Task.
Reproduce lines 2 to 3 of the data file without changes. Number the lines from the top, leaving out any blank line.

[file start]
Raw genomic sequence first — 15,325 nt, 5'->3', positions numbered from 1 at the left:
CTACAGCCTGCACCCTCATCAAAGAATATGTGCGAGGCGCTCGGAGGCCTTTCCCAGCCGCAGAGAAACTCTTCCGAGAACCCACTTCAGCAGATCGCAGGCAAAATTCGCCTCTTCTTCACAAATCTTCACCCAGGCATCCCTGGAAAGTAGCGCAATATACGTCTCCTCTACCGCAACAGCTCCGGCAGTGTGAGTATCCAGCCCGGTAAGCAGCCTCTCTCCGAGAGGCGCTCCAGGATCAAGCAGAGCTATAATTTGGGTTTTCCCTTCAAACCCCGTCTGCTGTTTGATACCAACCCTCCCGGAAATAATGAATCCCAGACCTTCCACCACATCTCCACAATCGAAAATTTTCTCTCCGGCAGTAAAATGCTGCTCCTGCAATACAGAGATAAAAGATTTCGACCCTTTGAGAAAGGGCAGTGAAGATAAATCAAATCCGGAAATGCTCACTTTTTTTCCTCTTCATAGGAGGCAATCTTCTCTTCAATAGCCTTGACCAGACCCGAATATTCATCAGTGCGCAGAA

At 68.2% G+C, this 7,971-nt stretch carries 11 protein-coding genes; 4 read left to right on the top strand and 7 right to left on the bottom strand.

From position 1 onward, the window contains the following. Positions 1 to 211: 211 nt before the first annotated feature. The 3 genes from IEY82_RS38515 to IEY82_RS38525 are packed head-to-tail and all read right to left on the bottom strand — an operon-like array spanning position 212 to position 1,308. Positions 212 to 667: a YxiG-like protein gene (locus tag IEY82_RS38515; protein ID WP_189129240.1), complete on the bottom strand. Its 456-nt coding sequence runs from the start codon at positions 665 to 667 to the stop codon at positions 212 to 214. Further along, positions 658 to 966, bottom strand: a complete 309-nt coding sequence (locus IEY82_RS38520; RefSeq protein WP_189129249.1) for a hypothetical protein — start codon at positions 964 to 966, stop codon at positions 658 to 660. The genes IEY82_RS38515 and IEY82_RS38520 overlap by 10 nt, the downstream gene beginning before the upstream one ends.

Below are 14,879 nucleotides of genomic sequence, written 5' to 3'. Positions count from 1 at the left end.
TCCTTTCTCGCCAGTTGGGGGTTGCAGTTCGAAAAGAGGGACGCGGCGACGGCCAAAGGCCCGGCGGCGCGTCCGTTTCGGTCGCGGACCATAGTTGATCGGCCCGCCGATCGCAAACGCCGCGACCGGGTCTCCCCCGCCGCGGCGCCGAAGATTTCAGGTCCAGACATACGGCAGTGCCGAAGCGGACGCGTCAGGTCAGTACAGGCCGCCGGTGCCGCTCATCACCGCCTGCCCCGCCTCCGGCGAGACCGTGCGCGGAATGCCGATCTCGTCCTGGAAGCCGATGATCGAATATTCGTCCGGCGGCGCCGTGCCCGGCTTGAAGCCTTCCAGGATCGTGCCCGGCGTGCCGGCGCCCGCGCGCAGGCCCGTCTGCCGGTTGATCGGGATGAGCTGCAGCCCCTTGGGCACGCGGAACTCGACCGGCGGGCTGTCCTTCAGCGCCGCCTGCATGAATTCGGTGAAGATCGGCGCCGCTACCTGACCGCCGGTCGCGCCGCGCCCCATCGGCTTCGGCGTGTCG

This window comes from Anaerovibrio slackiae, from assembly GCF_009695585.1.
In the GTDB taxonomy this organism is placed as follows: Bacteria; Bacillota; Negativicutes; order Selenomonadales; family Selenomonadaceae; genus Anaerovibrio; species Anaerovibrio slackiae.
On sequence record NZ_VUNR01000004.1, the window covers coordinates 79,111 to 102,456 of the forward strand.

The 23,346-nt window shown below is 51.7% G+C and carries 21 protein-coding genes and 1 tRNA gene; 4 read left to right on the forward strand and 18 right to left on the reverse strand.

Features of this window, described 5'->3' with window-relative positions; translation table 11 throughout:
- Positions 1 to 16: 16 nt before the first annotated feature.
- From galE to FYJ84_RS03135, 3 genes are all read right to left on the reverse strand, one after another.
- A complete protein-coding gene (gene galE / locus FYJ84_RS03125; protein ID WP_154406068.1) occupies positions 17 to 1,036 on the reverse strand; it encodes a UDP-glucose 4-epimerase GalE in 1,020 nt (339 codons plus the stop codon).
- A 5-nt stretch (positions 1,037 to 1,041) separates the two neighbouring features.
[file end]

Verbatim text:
CTACAGCCTGCACCCTCATCAAAGAATATGTGCGAGGCGCTCGGAGGCCTTTCCCAGCCGCAGAGAAACTCTTCCGAGAACCCACTTCAGCAGATCGCAGGCAAAATTCGCCTCTTCTTCACAAATCTTCACCCAGGCATCCCTGGAAAGTAGCGCAATATACGTCTCCTCTACCGCAACAGCTCCGGCAGTGTGAGTATCCAGCCCGGTAAGCAGCCTCTCTCCGAGAGGCGCTCCAGGATCAAGCAGAGCTATAATTTGGGTTTTCCCTTCAAACCCCGTCTGCTGTTTGATACCAACCCTCCCGGAAATAATGAATCCCAGACCTTCCACCACATCTCCACAATCGAAAATTTTCTCTCCGGCAGTAAAATGCTGCTCCTGCAATACAGAGATAAAAGATTTCGACCCTTTGAGAAAGGGCAGTGAAGATAAATCAAATCCGGAAATGCTCACTTTTTTTCCTCTTCATAGGAGGCAATCTTCTCTTCAATAGCCTTGACCAGACCCGAATATTCATCAGTGCGCAGAA

At 68.2% G+C, this 7,971-nt stretch carries 11 protein-coding genes; 4 read left to right on the top strand and 7 right to left on the bottom strand.